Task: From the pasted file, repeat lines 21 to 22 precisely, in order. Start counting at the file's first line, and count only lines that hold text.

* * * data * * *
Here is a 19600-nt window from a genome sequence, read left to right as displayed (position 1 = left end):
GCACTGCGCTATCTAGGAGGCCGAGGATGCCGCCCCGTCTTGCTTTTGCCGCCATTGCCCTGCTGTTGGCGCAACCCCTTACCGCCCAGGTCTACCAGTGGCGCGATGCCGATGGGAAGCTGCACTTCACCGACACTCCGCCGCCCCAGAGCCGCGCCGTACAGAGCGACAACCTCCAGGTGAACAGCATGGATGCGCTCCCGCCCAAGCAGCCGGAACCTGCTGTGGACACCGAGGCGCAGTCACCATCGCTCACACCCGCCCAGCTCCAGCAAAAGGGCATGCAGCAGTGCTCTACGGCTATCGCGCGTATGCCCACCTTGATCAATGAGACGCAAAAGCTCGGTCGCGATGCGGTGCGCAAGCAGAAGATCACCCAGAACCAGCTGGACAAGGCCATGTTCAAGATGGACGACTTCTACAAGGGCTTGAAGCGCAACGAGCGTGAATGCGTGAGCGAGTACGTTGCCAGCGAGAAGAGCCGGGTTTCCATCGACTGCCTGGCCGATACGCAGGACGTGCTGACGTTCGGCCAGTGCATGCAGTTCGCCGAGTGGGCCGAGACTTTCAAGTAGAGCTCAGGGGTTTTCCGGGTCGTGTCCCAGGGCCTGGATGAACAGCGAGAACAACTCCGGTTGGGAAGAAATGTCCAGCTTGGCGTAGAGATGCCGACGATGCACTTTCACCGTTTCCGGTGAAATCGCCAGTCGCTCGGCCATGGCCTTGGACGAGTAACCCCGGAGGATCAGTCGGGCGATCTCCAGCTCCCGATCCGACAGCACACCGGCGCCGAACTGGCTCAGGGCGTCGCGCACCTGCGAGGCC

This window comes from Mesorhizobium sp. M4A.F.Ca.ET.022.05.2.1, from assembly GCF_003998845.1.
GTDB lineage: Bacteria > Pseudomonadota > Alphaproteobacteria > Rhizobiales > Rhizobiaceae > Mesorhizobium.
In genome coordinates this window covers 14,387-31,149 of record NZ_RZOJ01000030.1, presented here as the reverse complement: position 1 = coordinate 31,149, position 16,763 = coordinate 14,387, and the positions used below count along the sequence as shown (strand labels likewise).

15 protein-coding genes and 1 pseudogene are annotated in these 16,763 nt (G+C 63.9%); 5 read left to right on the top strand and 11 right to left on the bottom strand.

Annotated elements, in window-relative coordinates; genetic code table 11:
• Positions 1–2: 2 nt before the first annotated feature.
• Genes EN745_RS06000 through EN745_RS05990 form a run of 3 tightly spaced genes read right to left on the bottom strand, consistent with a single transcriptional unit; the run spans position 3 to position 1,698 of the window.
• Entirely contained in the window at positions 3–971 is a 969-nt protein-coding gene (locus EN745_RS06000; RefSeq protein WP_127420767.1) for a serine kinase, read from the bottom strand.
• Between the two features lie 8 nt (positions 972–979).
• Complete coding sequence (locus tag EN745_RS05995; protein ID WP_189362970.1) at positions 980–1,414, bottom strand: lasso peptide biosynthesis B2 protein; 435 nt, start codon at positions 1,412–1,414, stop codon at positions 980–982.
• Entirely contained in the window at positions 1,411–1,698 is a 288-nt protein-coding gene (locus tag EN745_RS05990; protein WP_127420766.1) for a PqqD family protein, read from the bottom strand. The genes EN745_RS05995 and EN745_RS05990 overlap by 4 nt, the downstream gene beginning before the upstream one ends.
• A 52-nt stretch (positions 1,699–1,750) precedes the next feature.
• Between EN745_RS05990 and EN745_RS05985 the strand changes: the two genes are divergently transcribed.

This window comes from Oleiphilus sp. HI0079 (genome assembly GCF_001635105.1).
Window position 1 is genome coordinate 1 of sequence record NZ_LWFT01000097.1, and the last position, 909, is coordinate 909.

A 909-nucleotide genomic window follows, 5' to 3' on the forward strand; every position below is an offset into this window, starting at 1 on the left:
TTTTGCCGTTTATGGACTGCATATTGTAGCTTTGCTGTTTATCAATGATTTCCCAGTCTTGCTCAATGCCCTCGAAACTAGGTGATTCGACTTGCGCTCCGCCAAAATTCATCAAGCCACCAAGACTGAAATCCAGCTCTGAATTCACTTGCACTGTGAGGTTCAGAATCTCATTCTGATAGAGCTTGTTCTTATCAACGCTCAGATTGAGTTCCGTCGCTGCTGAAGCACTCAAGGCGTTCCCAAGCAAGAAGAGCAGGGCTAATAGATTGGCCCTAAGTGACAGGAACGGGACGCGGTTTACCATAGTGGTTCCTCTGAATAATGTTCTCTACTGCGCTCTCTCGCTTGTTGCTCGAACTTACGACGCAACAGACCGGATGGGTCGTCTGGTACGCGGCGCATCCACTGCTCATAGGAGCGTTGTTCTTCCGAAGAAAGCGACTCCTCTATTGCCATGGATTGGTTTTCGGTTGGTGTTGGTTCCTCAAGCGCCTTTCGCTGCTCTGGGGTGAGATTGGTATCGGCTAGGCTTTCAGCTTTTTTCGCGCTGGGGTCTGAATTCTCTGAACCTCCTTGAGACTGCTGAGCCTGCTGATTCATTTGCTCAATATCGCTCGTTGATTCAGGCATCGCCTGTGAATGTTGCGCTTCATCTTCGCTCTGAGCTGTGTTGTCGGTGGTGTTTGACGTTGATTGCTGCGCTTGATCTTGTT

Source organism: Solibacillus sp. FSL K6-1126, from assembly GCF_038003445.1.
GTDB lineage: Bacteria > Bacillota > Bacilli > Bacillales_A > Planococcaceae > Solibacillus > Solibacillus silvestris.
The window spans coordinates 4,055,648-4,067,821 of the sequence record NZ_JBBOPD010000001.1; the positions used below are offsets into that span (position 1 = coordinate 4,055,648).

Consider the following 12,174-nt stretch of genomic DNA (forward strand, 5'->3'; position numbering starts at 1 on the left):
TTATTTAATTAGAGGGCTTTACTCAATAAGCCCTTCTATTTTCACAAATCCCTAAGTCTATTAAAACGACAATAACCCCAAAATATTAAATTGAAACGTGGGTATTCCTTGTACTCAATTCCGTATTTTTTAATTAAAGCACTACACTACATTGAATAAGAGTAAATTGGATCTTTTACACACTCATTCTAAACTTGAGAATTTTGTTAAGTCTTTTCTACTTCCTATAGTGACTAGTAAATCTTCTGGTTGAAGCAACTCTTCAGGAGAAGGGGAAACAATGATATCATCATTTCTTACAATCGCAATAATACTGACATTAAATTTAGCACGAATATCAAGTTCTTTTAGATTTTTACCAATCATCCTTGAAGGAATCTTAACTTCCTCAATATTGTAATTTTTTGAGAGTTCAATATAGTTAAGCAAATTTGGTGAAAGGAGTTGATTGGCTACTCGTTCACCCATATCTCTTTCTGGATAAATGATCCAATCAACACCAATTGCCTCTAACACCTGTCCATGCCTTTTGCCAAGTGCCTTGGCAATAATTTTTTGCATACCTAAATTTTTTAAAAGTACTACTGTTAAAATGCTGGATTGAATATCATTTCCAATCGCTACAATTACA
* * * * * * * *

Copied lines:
GTDB lineage: Bacteria > Bacillota > Bacilli > Bacillales_A > Planococcaceae > Solibacillus > Solibacillus silvestris.
The window spans coordinates 4,055,648-4,067,821 of the sequence record NZ_JBBOPD010000001.1; the positions used below are offsets into that span (position 1 = coordinate 4,055,648).